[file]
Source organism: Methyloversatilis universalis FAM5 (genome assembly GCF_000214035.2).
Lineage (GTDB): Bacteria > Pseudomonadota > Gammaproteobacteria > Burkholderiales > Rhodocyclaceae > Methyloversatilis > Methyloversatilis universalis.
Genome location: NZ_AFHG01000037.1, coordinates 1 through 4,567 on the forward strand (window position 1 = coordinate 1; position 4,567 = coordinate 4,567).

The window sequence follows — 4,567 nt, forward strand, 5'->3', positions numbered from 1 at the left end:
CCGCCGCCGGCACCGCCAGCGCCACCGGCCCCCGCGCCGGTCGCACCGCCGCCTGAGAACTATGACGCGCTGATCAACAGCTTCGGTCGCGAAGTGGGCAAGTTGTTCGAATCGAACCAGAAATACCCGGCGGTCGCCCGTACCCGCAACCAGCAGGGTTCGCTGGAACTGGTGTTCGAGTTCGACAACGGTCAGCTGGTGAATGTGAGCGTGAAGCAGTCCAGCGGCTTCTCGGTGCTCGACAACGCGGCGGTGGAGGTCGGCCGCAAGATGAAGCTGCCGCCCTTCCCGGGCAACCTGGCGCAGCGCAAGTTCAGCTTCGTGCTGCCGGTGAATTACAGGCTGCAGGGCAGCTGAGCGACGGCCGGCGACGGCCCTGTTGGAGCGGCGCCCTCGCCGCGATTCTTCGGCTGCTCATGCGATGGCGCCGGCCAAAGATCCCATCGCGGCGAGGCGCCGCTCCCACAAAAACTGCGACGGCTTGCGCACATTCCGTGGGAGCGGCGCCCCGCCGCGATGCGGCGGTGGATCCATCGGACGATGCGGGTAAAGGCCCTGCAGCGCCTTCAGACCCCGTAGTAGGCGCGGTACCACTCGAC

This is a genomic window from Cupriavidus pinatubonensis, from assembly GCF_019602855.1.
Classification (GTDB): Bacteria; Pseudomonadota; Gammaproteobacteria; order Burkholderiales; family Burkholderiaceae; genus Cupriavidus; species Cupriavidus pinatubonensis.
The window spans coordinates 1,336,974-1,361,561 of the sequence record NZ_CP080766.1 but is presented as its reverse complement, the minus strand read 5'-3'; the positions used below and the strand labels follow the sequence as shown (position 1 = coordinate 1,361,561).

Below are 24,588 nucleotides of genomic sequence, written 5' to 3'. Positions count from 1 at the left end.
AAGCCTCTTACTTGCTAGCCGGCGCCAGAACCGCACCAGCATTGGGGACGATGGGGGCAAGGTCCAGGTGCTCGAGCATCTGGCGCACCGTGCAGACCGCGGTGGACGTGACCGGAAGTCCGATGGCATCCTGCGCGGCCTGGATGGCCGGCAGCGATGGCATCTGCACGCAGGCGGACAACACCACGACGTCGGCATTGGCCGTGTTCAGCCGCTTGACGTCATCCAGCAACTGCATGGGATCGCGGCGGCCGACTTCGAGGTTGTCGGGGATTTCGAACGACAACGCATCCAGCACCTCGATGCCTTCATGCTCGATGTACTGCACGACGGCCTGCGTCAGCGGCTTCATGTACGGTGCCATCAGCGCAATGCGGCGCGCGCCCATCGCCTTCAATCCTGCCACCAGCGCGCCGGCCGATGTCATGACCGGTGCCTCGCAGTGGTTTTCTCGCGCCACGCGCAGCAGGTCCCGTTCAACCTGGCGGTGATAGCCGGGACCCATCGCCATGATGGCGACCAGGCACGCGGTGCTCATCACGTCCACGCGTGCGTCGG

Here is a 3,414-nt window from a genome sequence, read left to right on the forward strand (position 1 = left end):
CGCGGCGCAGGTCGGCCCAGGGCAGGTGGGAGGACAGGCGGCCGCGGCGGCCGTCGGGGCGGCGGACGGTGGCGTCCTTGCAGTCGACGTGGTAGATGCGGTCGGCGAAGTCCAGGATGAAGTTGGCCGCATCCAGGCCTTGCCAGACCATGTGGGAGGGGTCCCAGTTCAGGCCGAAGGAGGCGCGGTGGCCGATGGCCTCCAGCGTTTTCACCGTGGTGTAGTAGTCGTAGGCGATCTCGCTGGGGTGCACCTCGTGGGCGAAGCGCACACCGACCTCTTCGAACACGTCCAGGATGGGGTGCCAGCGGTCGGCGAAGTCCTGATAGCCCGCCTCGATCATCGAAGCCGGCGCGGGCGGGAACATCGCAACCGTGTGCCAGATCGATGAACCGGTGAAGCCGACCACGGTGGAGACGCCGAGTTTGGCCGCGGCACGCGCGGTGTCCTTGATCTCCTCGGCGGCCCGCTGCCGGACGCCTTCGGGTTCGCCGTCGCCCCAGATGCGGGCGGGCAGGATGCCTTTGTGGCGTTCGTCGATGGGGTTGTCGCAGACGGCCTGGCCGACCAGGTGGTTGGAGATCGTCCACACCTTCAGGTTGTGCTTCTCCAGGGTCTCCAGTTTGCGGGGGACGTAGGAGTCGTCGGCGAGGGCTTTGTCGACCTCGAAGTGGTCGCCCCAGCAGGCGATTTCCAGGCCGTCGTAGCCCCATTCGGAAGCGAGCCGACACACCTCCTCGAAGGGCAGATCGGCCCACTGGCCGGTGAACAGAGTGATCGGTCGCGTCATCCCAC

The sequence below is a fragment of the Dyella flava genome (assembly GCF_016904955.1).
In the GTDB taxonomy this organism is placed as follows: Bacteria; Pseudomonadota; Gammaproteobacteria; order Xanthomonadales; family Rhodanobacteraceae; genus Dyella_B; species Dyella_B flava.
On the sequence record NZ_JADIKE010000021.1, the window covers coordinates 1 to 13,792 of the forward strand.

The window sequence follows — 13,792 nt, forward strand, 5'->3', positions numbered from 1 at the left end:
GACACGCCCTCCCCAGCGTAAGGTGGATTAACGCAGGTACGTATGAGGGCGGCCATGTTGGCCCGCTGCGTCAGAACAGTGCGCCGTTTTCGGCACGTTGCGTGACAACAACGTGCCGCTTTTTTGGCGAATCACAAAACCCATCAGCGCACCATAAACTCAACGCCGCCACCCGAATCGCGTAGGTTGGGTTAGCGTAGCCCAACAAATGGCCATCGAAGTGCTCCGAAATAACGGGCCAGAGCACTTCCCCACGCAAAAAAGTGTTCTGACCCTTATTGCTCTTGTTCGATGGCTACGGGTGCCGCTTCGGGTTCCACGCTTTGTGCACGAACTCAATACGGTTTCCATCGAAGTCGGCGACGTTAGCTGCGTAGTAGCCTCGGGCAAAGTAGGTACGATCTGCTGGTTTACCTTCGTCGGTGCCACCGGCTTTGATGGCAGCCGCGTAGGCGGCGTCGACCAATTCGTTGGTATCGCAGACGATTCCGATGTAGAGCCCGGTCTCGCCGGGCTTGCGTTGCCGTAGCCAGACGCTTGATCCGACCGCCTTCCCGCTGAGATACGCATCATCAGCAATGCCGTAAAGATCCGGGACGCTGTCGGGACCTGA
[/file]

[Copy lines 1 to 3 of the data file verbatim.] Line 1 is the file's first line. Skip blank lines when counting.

Source organism: Methyloversatilis universalis FAM5 (genome assembly GCF_000214035.2).
Lineage (GTDB): Bacteria > Pseudomonadota > Gammaproteobacteria > Burkholderiales > Rhodocyclaceae > Methyloversatilis > Methyloversatilis universalis.
Genome location: NZ_AFHG01000037.1, coordinates 1 through 4,567 on the forward strand (window position 1 = coordinate 1; position 4,567 = coordinate 4,567).